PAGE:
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From the editor’s desk: The ethics of AI
12 September 2018, News

This year, employees at Google have very publicly protested against the company’s involvement in projects they are concerned about. The first protest was over Project Maven, a programme developed for the US military to speed up analysis of drone footage by automatically classifying images of objects and people. The fallout saw thousands of employees signing a petition and about a dozen resigning, citing ethical concerns over the use of AI (artificial intelligence) technology in drone warfare as well as worries about the company’s political decisions. The outcry ultimately led to Google announcing that it will not seek another contract in that arena.

The latest controversy revolves around Dragonfly, a project to provide China with search and personalised mobile news services that comply with the government’s censorship and surveillance requirements. In a letter to Google management, employees lamented that “currently we do not have the information required to make ethically-informed decisions about our work, our projects, and our employment. That the decision to build Dragonfly was made in secret, and progressed even with the AI Principles in place, makes clear that the Principles alone are not enough. We urgently need more transparency, a seat at the table, and a commitment to clear and open processes: Google employees need to know what we’re building.”

The AI Principles referred to basically comprise a high-level construct equivalent to Isaac Asimov’s famed ‘Three Laws of Robotics’. In a nutshell, the principles Google engineers seek to uphold are that AI should: 1) Be socially beneficial; 2) Avoid creating or reinforcing unfair bias; 3) Be built and tested for safety; 4) Be accountable to people; 5) Incorporate privacy design principles; 6) Uphold high standards of scientific excellence; 7) Be made available for uses that accord with these principles. The principles also explicitly exclude AI development for technologies that cause or are likely to cause overall harm or personal injury, and technologies that are unfairly used for surveillance.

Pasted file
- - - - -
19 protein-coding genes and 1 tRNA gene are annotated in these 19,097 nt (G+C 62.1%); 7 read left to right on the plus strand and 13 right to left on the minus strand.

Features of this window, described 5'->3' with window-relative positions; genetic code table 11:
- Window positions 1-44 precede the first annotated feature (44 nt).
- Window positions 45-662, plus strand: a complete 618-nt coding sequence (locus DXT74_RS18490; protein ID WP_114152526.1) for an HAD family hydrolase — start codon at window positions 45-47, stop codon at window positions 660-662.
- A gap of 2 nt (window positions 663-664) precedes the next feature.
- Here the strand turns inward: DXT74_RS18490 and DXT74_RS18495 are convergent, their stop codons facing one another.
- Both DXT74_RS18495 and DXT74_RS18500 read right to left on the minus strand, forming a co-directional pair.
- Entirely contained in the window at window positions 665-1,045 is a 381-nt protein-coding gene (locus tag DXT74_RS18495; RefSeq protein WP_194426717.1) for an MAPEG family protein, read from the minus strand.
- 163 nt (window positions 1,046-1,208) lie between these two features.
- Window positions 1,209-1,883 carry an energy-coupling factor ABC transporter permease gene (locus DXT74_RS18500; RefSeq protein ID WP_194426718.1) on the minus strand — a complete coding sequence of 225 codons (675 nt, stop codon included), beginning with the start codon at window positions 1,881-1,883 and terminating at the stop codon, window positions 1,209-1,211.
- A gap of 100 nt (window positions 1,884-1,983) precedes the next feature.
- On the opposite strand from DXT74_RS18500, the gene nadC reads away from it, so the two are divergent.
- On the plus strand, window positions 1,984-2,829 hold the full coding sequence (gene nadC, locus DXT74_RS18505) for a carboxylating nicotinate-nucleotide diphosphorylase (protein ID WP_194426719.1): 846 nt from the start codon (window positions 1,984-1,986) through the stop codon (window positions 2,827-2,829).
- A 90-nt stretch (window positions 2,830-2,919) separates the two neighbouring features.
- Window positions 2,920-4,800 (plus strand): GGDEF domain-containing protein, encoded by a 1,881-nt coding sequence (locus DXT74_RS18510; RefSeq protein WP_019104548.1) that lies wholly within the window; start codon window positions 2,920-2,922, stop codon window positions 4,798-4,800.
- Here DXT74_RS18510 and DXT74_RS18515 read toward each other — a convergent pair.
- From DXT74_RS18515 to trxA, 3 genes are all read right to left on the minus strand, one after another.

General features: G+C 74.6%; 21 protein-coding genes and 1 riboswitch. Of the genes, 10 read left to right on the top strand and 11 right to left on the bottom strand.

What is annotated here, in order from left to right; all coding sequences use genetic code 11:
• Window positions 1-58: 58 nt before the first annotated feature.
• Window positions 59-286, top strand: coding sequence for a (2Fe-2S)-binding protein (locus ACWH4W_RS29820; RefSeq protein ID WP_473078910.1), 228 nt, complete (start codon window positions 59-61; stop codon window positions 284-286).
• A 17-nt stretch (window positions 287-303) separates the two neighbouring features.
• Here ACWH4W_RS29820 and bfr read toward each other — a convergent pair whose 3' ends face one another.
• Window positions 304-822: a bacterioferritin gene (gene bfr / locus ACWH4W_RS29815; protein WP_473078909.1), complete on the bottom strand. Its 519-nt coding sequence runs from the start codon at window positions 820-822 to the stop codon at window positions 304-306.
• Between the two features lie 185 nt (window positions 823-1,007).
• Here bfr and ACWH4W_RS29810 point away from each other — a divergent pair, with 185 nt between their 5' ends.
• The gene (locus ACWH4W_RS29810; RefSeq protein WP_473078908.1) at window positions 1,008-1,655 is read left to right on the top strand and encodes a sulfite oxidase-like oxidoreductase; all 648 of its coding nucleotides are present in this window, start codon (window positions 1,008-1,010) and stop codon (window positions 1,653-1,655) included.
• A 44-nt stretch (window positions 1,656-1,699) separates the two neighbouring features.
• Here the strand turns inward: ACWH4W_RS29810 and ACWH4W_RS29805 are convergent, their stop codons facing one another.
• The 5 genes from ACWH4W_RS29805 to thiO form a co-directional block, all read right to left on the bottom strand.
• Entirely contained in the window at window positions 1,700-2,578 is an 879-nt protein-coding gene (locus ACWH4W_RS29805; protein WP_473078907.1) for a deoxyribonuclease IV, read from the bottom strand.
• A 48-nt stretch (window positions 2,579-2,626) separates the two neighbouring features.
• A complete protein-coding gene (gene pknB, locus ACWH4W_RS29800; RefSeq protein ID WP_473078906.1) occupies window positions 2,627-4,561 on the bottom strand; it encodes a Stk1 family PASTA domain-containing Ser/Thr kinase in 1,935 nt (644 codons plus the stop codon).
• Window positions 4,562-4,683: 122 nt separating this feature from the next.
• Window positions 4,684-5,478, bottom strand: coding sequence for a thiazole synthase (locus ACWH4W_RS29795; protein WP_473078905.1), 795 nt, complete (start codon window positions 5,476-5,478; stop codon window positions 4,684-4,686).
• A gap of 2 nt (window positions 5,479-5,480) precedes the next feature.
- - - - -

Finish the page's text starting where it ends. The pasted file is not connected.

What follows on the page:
On the one hand it’s encouraging to see engineers take an ethical stand like this. Far too often I think there is a tendency to just do the engineering and leave the ethics to somebody else. It also says a lot about Google’s company culture that employees feel empowered to take a stand like this, and about the power of social media and the Internet as a medium for them to bring their concerns into the public awareness.

On the other hand maybe ethics shouldn’t be the domain of engineers, or at least their problem. Maybe Google will just go out and find engineers who don’t have the same moral qualms, or are willing to sign away their rights to object when they sign their employment contract. If they were clever about it, they could probably compartmentalise a project’s development in such a way that the components all seem innocent but they are able to be integrated into a nefarious whole. But as we’ve seen time and time again, nowadays it just takes one leak about subterfuge of that kind and the scandal can bring even the biggest company to its knees (or at least give it a solid kick to the shins).

On an emotional level, it gives me a warm fuzzy feeling to see these guys taking a stand. To encourage or accept a culture in which people disengage their work from their ethical concerns is not the kind of world I want to live in. It also bodes well for the future of AI and for oversight of its application, seeing as it has the potential for so much harm.

AI might one day reach the point where the ‘intelligence’ part is indistinguishable from a human’s, but we must make sure the ‘artificial’ part never gets overlooked. We are not artificial, we are the real thing and it is important that we care about ethics and take a stand to protect them.

Brett van den Bosch

Editor


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